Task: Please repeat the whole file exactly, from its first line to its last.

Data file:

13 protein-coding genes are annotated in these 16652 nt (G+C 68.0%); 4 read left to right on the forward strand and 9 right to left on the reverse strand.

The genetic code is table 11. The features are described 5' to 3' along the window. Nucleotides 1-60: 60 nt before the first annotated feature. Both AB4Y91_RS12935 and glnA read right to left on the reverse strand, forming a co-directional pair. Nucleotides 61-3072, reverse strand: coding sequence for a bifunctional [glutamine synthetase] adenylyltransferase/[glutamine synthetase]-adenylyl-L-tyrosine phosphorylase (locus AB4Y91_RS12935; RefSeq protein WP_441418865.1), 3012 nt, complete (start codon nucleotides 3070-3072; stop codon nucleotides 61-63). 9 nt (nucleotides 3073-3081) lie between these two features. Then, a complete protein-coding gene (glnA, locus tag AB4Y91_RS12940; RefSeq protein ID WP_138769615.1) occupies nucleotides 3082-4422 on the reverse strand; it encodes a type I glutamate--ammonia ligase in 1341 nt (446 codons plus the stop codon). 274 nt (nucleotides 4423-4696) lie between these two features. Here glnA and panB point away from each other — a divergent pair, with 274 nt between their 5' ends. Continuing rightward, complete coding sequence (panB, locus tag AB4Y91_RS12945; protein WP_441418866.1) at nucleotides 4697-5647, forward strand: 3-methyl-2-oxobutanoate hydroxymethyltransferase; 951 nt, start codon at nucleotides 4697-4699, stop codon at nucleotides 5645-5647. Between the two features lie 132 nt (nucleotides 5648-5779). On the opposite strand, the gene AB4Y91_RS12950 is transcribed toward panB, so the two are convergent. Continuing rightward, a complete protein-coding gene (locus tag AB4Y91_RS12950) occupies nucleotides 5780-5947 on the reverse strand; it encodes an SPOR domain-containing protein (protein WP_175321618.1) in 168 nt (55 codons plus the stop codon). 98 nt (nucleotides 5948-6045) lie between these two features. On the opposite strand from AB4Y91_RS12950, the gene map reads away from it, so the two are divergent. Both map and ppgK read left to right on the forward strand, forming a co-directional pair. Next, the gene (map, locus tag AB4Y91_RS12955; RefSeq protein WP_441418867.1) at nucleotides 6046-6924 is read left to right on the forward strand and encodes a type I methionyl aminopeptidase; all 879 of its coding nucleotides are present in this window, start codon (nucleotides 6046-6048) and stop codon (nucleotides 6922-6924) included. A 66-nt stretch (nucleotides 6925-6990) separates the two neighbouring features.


13 protein-coding genes are annotated in these 16652 nt (G+C 68.0%); 4 read left to right on the forward strand and 9 right to left on the reverse strand.

The genetic code is table 11. The features are described 5' to 3' along the window. Nucleotides 1-60: 60 nt before the first annotated feature. Both AB4Y91_RS12935 and glnA read right to left on the reverse strand, forming a co-directional pair. Nucleotides 61-3072, reverse strand: coding sequence for a bifunctional [glutamine synthetase] adenylyltransferase/[glutamine synthetase]-adenylyl-L-tyrosine phosphorylase (locus AB4Y91_RS12935; RefSeq protein WP_441418865.1), 3012 nt, complete (start codon nucleotides 3070-3072; stop codon nucleotides 61-63). 9 nt (nucleotides 3073-3081) lie between these two features. Then, a complete protein-coding gene (glnA, locus tag AB4Y91_RS12940; RefSeq protein ID WP_138769615.1) occupies nucleotides 3082-4422 on the reverse strand; it encodes a type I glutamate--ammonia ligase in 1341 nt (446 codons plus the stop codon). 274 nt (nucleotides 4423-4696) lie between these two features. Here glnA and panB point away from each other — a divergent pair, with 274 nt between their 5' ends. Continuing rightward, complete coding sequence (panB, locus tag AB4Y91_RS12945; protein WP_441418866.1) at nucleotides 4697-5647, forward strand: 3-methyl-2-oxobutanoate hydroxymethyltransferase; 951 nt, start codon at nucleotides 4697-4699, stop codon at nucleotides 5645-5647. Between the two features lie 132 nt (nucleotides 5648-5779). On the opposite strand, the gene AB4Y91_RS12950 is transcribed toward panB, so the two are convergent. Continuing rightward, a complete protein-coding gene (locus tag AB4Y91_RS12950) occupies nucleotides 5780-5947 on the reverse strand; it encodes an SPOR domain-containing protein (protein WP_175321618.1) in 168 nt (55 codons plus the stop codon). 98 nt (nucleotides 5948-6045) lie between these two features. On the opposite strand from AB4Y91_RS12950, the gene map reads away from it, so the two are divergent. Both map and ppgK read left to right on the forward strand, forming a co-directional pair. Next, the gene (map, locus tag AB4Y91_RS12955; RefSeq protein WP_441418867.1) at nucleotides 6046-6924 is read left to right on the forward strand and encodes a type I methionyl aminopeptidase; all 879 of its coding nucleotides are present in this window, start codon (nucleotides 6046-6048) and stop codon (nucleotides 6922-6924) included. A 66-nt stretch (nucleotides 6925-6990) separates the two neighbouring features.